A traffic signal “synchro analysis” must be done for MD 24 and extended south on MD 924 to include Singer Road/Abingdon Road. Rawls said that a “synchro analysis” involves the timing of traffic signals along a designated corridor.

County officials are requiring mitigation plans to be submitted for the intersections at MD 924 @ Ring Factory Road; and at MD 924 @ Patterson Mill Road/Barrington Place.

Mitigation plans submitted for other intersections must be revised. For example, county officials question whether Plumtree Road can be widened between MD 24 and MD 924, due to the location of existing businesses and offices. At MD 24 and Bel Air South Parkway, county officials say the proposed mitigation will cause traffic in the westbound Bel Air South Parkway right turn lane to queue to Blue Spruce Drive. In general, the queuing, or stacking up of cars can create problems at other intersections, Rawls said. Proposed mitigation plans must also be revised at a number of identified intersections along both MD 924 and MD 24.

At the intersection of Bel Air South Parkway @ Tollgate Rd, a proposed all-way stop will not be approved, according to the letter. County officials are requesting a roundabout analysis.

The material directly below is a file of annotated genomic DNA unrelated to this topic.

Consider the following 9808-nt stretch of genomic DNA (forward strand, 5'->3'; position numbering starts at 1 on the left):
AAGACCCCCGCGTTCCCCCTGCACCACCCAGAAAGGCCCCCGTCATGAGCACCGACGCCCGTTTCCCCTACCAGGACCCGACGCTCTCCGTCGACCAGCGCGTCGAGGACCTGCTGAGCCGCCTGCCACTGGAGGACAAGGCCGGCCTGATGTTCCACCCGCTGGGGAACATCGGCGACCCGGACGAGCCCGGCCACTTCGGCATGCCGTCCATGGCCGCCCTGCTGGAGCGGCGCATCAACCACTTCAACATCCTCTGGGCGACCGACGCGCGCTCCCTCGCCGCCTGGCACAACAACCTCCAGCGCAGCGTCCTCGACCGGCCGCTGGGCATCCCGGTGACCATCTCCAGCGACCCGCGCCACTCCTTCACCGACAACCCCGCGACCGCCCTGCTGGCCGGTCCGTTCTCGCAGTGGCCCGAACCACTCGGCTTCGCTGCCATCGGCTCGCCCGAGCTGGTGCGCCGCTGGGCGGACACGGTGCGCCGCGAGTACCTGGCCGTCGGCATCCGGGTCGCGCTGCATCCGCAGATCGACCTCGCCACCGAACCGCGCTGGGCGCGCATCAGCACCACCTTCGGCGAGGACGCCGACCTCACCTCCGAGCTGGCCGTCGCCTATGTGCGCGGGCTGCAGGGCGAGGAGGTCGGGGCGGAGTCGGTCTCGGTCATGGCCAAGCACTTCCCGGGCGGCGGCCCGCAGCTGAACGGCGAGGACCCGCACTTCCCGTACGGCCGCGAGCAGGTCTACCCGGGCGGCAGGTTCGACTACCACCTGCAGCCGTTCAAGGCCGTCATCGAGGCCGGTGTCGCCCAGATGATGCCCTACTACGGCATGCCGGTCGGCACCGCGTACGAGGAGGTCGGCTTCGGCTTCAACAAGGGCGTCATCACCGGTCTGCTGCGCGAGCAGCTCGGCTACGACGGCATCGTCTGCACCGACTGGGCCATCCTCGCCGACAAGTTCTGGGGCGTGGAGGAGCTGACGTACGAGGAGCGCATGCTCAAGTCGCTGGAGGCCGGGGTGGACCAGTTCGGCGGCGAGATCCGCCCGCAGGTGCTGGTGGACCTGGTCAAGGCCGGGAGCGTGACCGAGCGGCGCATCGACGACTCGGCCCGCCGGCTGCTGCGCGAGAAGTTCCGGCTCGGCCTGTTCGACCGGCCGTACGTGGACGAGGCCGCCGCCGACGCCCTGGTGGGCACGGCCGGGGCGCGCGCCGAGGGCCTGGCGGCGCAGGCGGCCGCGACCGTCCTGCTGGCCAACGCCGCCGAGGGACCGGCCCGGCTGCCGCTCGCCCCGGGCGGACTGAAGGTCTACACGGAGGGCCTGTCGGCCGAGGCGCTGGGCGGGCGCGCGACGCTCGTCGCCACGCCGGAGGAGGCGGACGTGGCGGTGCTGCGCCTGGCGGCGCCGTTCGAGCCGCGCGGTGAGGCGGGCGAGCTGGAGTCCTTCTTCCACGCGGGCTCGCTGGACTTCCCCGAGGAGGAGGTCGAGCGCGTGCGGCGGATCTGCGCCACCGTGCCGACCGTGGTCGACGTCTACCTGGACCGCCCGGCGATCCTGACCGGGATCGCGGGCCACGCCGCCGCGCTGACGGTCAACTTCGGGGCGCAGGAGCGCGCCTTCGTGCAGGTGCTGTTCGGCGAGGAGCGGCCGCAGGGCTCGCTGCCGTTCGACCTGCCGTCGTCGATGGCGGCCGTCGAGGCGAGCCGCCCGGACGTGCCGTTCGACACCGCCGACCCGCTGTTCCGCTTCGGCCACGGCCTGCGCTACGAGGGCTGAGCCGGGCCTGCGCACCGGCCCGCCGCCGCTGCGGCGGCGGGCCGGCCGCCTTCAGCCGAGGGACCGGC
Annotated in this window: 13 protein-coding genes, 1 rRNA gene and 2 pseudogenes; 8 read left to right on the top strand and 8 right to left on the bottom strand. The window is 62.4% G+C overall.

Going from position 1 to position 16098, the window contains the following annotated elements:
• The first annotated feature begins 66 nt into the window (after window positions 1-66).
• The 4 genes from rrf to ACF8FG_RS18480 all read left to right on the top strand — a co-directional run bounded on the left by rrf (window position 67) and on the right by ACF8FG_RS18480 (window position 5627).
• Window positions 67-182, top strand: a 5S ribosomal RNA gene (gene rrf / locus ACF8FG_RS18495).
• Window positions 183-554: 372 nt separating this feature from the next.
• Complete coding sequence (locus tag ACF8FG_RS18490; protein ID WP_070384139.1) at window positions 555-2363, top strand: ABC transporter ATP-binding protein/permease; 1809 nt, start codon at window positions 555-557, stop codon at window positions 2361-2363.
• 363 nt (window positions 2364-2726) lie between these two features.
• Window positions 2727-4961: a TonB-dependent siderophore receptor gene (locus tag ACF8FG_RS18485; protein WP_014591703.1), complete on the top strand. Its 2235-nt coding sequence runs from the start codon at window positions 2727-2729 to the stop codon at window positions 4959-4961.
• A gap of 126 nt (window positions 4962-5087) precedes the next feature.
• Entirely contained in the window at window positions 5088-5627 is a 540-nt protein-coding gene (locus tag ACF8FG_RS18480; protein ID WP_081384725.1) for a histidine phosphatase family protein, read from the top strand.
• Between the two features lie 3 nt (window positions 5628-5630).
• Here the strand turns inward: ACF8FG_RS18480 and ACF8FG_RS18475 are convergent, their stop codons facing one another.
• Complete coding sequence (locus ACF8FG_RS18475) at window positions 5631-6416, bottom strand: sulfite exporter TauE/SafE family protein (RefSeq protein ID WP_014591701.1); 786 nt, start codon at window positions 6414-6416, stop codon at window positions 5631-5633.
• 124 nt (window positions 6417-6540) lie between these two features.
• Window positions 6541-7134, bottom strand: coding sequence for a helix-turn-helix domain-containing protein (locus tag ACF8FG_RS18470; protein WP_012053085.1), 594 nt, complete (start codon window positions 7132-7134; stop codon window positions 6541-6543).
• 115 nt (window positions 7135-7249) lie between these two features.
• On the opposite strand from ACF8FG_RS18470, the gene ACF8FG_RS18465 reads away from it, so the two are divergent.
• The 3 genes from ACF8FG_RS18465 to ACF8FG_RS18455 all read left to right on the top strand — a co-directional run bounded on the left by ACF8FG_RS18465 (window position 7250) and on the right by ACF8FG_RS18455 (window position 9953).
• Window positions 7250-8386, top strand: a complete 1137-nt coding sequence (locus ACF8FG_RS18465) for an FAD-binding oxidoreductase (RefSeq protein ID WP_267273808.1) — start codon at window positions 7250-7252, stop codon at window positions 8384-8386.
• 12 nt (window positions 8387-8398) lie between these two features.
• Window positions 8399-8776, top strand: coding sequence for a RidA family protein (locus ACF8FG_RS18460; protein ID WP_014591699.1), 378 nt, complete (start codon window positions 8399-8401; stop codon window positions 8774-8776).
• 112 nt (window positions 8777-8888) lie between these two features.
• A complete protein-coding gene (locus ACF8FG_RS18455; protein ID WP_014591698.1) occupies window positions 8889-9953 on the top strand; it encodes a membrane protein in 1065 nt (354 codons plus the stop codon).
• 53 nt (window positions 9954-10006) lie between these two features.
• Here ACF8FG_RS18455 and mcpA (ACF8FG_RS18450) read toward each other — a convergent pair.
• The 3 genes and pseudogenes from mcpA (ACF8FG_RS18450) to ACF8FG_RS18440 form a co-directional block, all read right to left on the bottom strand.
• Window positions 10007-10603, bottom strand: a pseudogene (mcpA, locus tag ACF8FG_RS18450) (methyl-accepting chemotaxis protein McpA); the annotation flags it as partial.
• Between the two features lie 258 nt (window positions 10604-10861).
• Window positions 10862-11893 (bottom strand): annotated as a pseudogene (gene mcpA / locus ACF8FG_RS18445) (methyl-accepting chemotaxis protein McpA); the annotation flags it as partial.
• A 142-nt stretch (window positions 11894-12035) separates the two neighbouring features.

Assumptions about trip distributions are also questioned and must be revised.

Below is a copy of the October 26th letter:


  1. Angry citizen says

    Wal Mart needs to simply get out. There is already another store less than 5 miles in Fallston. This store will put out of business all the small shops nearby that have been in business and family run for years. The owners will be forced to close down and get job to which they are not used to, why, because a multi billion dollar corp can do whatever it wants. WAL MART GET THE HELL OUT! I will not shop at your store, and I refuse to ever set foot in the store in Fallston

    • Kharn says

      If a business cannot find a niche outside of the low-price/low-quality one Walmart dominates, they should fail.

  2. John Dwyer says

    I think Wal-Mart coming is a great idea. Many friends i talk to agree. There are many unemployed, hurting folks in the county, and this can only help. I travel these roads daily, and Wal-Mart can only help towards fixing the situation. The Abingdon store is a nightmare to get to so we should all be glad they are moving.

    • Laurie Whisman says

      Sorry, but if you think the Abingdon store is hard to get to now, putting a store on Plumbtree will be a nightmare. Do you live in the area? Pick any day monday through friday and stand on the corner of Bel Air South Parkway and 924 at 4-7pm. There are so many cars that the intersection is always blocked. I know somebody has the numbers of how many accidents happened the first 3 weeks that Sonic opened. I can count at least 10. There is NO room for the increased traffic. I am not against Walmart, but there needs to be a proper amount of space to accomodate a store that large.

  3. GoBaltimoreBirds says